Jacques de Molay (French: [də mɔlɛ]; c. 1240–1250 – 11 or 18 March 1314), also spelled "Molai", was the 23rd and last grand master of the Knights Templar, leading the order from 20 April 1292 until it was dissolved by order of Pope Clement V in 1312. Though little is known of his actual life and deeds except for his last years as Grand Master, he is one of the best known Templars. In 1305, the newly elected Pope Clement V asked the leaders of the military orders for their opinions concerning a new crusade and the merging of their orders. Molay was asked to write memoranda on each of the issues, which he did during the summer of 1306. Molay was opposed to the merger, believing instead that having separate military orders was a stronger position, as the missions of each order were somewhat different. He was also of the belief that if there were to be a new crusade, it needed to be a large one, as the smaller attempts were not effective.
On 6 June, the leaders of both the Templars and the Hospitallers were officially asked to come to the Papal offices in Poitiers to discuss these matters, with the date of the meeting scheduled as All Saints Day in 1306, though it later had to be postponed due to the Pope's illness with gastro-enteritis. Molay left Cyprus on 15 October, arriving in France in late 1306 or early 1307; however, the meeting was again delayed until late May due to the Pope's illness. King Philip IV of France, deeply in debt to the Templars, was in favor of merging the Orders under his own command, thereby making himself Rex Bellator, or War King. Molay, however, rejected the idea. Philip was already at odds with the papacy, trying to tax the clergy, and had been attempting to assert his own authority as higher than that of the Pope. For this, one of Clement's predecessors, Pope Boniface VIII, had attempted to have Philip excommunicated, but Philip then had Boniface abducted and charged with heresy. The elderly Boniface was rescued, but then died of shock shortly thereafter. His successor Pope Benedict XI did not last long, dying in less than a year, possibly poisoned via Philip's councillor Guillaume de Nogaret. It took a year to choose the next Pope, the Frenchman Clement V, who was also under strong pressure to bend to Philip's will. Clement moved the Papacy from Italy to Poitiers, France, where Philip continued to assert more dominance over the Papacy and the Templars.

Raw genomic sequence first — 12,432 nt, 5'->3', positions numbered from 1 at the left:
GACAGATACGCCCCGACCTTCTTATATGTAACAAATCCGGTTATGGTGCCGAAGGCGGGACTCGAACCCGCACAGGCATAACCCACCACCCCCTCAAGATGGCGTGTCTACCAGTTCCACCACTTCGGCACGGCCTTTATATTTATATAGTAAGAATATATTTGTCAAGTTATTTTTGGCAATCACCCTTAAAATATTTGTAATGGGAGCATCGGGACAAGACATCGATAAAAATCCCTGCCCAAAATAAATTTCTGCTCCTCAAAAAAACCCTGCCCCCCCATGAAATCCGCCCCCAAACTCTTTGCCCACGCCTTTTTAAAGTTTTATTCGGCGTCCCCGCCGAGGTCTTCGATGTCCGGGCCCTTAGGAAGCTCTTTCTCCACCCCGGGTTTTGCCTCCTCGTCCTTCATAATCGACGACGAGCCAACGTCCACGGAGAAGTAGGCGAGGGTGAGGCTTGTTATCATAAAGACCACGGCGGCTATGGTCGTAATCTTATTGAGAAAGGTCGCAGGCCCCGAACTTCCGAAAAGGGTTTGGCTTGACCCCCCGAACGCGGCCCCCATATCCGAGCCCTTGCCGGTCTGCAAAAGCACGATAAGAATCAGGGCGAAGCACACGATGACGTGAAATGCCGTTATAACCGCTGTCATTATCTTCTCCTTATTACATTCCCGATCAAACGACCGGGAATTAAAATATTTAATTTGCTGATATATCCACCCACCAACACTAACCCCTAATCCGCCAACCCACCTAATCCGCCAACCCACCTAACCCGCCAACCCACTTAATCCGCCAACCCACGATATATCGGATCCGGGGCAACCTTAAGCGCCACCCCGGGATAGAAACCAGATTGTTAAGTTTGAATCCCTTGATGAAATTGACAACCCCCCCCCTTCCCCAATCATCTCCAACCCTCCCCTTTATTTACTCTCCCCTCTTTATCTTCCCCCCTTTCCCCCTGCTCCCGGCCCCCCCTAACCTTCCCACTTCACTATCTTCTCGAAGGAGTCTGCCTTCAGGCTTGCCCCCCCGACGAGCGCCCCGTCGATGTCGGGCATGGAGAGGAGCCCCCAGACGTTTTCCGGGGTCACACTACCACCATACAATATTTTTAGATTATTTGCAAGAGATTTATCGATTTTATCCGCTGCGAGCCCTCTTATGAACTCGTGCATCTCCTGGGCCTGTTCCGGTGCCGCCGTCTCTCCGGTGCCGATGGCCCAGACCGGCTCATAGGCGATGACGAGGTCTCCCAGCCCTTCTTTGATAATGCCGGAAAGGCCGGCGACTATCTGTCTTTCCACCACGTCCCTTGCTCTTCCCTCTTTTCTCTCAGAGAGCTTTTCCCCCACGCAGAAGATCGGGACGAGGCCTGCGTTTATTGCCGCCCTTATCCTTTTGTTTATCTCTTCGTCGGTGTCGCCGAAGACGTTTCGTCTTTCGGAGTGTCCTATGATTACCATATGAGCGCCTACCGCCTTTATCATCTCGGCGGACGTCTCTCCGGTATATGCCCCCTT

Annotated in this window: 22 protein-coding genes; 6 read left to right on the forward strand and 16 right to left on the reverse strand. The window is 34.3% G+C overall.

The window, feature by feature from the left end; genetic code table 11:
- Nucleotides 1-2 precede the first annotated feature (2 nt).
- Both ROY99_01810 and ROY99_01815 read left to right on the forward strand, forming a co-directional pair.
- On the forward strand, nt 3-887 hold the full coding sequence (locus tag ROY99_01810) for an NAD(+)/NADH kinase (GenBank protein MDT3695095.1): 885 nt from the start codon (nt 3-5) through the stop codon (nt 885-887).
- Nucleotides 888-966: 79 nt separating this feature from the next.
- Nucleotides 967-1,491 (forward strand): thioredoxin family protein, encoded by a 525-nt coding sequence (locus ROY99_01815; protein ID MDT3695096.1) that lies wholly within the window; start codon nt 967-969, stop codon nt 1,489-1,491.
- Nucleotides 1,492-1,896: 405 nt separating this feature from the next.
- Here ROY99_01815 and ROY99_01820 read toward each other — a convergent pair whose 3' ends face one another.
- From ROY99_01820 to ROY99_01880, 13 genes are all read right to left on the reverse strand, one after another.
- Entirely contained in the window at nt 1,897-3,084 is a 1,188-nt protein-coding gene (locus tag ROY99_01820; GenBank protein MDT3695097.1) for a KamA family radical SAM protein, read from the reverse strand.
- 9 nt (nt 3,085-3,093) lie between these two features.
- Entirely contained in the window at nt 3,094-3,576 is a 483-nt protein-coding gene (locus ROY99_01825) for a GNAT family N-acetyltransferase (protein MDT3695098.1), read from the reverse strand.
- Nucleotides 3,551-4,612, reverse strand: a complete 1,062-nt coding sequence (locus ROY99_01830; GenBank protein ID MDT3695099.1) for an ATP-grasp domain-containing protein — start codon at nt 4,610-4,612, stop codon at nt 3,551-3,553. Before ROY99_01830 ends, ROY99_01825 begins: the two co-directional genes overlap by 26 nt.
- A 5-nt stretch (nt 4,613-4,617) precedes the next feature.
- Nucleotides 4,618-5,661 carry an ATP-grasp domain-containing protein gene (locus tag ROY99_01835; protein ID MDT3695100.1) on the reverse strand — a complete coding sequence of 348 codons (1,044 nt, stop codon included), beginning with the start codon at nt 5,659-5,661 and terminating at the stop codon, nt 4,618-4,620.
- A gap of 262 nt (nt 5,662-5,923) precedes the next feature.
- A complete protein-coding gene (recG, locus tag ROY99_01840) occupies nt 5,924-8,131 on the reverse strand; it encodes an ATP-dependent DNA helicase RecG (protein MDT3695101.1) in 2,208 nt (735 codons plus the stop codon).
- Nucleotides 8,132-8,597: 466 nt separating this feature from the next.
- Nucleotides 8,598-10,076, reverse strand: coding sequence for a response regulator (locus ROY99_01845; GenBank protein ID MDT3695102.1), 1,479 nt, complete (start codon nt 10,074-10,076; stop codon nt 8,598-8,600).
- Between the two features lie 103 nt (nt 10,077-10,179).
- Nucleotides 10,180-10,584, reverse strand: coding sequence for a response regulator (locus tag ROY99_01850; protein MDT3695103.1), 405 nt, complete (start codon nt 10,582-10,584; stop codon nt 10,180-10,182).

The Grand Master of the Hospitallers, Fulk de Villaret, was also delayed in his travel to France, as he was engaged with a battle at Rhodes. He did not arrive until late summer, so while waiting for his arrival, Molay met the Pope to discuss other matters, one of which was the charges by one or more ousted Templars who had made accusations of impropriety in the Templars' initiation ceremony. Molay had already spoken with the king in Paris on 24 June 1307 about the accusations against his order and was partially reassured. Returning to Poitiers, Molay asked the Pope to set up an inquiry to quickly clear the Order of the rumours and accusations surrounding it, and the Pope convened an inquiry on 24 August. There were five initial charges lodged against the Templars. The first was renunciation of and spitting on the cross during initiation into the Order. The second was the stripping of the man to be initiated and the thrice kissing of that man by the preceptor on the navel, posterior and mouth. The third was telling the neophyte (novice) that unnatural lust was lawful and indulged in commonly. The fourth was that the cord worn by the neophyte day and night was consecrated by wrapping it around an idol in the form of a human head with a great beard, and that this idol was adored in all chapters. The fifth was that the priests of the order did not consecrate the host in celebrating Mass. Subsequently, the charges would be increased and would become, according to the procedures, lists of articles 86 to 127 in which will be added a few other charges, such as the prohibition to priests who do not belong to the order.